Cohen Retains Senate Seat
Incumbent Democrat Christine Cohen fought off a tough challenge for her State Senate 12th District seat from newcomer Paul Crisici. Cohen did tally more ballots than her opponent, but the race was a bit closer than expected, with Cohen winning by approximately 5,000 votes, before the absentee count.
Crisci said he was disappointed in the results but satisfied that his message resonated with voters and said he is hopeful that some of the issues brought up during the campaign will be given further attention. Though this was the candidate’s first foray into the political arena, the experience was positive overall, according to Crisci.
“You get to meet a lot of people and hear their concerns. I think you start to become very invested when you hear what’s important to them. You actually feel like you have a responsibility to get things done. That’s the reason politicians run for office because they have a passion for this because you want to be a servant to the public” Crisci said. "That’s the hardest part, I guess. When you lose, you feel like you’ve failed them because those people were hoping you could fulfill their expectations or ease their concerns. But other than that it was a fantastic experience. I said this on social media, I tip my hat to Christine Cohen, she ran a clear campaign. No mudslinging. She ran on her record and her points…and at the end of the day, I think it was well done. She's been able to establish her base after four years and they came out strong. The results speak for themselves.”
According to Crisci, the feedback he got from residents while campaigning that most impacted voters were economic ones that many conservatives claim are being ignored by those in Hartford.
“People said to me that they thought I was sincere in what I did because I don’t talk out of both sides of my mouth, I do what I say, and say what I do,” Crisci said. “I think that meant a lot to voters, and I think they were willing to give me a chance, to see what I could do. I think I was a good listener too.”
Crisci said it was too soon to make any decisions on any plans involving his political future.
“You take inventory, it’s taxing. I don’t think the average person understands how difficult campaigns are. To put your time, family, and emotions behind this is taxing, it really is. It’s one of those things where have to do a full inventory of what you did, especially when it’s your first time. When you’re an incumbent it comes with the territory, but when you run for the first time, you really have to look at the big picture. Do I love it? I really do. I love the political landscape and I love helping people. But it’s time to take a deep breath.”
Cohen said she was satisfied with the results and believed her win was based on her record in Hartford, as well as national issues that permeated many races across the State.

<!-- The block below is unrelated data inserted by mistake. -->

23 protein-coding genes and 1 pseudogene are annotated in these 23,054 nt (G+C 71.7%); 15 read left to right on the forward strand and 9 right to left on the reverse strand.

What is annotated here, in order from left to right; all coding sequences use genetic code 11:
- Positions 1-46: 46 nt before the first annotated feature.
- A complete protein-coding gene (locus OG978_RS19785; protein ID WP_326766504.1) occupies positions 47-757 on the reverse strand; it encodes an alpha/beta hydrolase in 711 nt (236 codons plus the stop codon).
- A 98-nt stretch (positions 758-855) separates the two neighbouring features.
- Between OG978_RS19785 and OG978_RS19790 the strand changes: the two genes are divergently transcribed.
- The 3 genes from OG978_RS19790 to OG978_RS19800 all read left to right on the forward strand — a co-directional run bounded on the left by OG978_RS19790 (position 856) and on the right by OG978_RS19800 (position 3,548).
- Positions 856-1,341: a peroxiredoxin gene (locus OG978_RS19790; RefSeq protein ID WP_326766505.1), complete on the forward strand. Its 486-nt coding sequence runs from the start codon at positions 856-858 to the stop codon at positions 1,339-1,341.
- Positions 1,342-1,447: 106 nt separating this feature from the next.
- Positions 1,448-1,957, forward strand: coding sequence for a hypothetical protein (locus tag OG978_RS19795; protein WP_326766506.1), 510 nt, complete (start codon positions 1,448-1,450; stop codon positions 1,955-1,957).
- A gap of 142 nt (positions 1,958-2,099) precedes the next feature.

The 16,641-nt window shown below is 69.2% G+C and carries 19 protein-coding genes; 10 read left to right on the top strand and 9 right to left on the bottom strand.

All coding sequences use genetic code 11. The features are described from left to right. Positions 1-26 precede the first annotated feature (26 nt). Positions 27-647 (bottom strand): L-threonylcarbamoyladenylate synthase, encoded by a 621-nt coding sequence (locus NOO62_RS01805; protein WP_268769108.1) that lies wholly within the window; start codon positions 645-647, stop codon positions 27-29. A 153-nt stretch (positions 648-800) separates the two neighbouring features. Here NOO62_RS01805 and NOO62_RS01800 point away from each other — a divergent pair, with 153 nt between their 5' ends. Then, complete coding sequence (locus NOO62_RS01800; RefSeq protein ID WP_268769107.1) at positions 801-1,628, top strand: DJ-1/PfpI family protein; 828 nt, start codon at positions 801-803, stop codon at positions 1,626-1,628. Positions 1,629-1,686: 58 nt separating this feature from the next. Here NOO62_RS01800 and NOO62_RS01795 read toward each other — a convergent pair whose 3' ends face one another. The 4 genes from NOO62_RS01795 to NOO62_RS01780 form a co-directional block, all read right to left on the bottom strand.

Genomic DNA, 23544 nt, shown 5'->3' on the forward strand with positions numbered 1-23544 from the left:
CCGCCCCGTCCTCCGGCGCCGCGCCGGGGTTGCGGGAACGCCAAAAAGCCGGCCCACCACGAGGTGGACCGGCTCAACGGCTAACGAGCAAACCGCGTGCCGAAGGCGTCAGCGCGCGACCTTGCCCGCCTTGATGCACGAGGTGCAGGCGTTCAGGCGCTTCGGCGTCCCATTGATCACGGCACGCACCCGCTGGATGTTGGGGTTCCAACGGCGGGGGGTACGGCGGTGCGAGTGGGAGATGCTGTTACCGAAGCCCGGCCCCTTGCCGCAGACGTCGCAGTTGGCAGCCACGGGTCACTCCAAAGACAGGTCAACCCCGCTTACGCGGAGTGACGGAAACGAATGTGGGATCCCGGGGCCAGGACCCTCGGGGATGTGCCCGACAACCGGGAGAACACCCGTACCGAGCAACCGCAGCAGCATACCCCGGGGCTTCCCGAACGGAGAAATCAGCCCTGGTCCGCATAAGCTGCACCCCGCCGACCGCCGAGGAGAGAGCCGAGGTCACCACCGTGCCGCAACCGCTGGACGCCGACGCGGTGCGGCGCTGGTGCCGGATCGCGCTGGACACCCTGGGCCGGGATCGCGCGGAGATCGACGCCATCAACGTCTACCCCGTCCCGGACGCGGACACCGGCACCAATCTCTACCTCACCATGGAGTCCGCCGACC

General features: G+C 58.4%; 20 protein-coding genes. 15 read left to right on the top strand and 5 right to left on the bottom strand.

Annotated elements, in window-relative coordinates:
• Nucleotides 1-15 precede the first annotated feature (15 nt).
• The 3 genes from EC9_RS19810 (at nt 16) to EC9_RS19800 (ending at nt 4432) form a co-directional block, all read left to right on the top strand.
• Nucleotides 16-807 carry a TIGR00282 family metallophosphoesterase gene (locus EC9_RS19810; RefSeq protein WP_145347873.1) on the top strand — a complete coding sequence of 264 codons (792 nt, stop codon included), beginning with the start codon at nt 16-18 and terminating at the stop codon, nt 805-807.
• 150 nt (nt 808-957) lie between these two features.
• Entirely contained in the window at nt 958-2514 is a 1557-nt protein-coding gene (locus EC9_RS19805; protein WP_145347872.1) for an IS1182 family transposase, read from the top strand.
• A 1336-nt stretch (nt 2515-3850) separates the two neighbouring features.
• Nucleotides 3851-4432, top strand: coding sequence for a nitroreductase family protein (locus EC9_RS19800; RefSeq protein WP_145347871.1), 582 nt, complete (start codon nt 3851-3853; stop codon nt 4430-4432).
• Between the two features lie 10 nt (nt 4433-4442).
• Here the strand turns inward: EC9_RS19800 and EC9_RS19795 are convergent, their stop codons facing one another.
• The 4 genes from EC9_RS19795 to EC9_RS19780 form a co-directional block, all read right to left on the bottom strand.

“I am incredibly pleased with the election results here in the 12th district, the State of Connecticut, and beyond. I have been working hard for the towns that I represent for the past four years and I think that resonated with voters. There was a clear recognition that while we have a lot of work to accomplish, we are headed in the right direction with a maxed-out Rainy Day Fund, the elimination of our structural deficit due to the pay down of pension liabilities, and the opportunities for tax relief,” Cohen said.
Cohen said that she felt reproductive rights and gun safety issues were at the forefront of voters’ minds on election day.
“We saw an overwhelming response from the voters on Election Day. The turnout was great, and I think that was due to issues that were of particular importance to constituents. I heard from residents over and over again that they were voting to protect reproductive rights and gun safety laws here in our state, or that they were concerned with economic conditions nationally but pleased with Connecticut’s direction and wanted to see more in that vein, or were worried about the environment and wanted climate action,” said Cohen “These were some of the top concerns that based on conversations with the electorate, drove folks to the polls and decisions on their ballots.’
Cohen said her top priorities in Hartford include mitigating the dire economic climate facing the State’s economy, and affordable housing among other issues.
“I intend to take those top constituent issues to heart when I approach the new session in January. Working to drive economic prosperity while maintaining fiscal responsibility will be a primary goal, as will continued work on important environmental issues such as waste management, resiliency, and mitigating climate change,” Cohen said. “I hope to further connectivity by way of multi-modal transportation and also continue my focus on affordable healthcare, be it prescription drug pricing, insurance reform, or coverage of additional services. Ultimately, I take my cues from constituents and their wants and needs, which will serve as my compass for a successful legislative session.”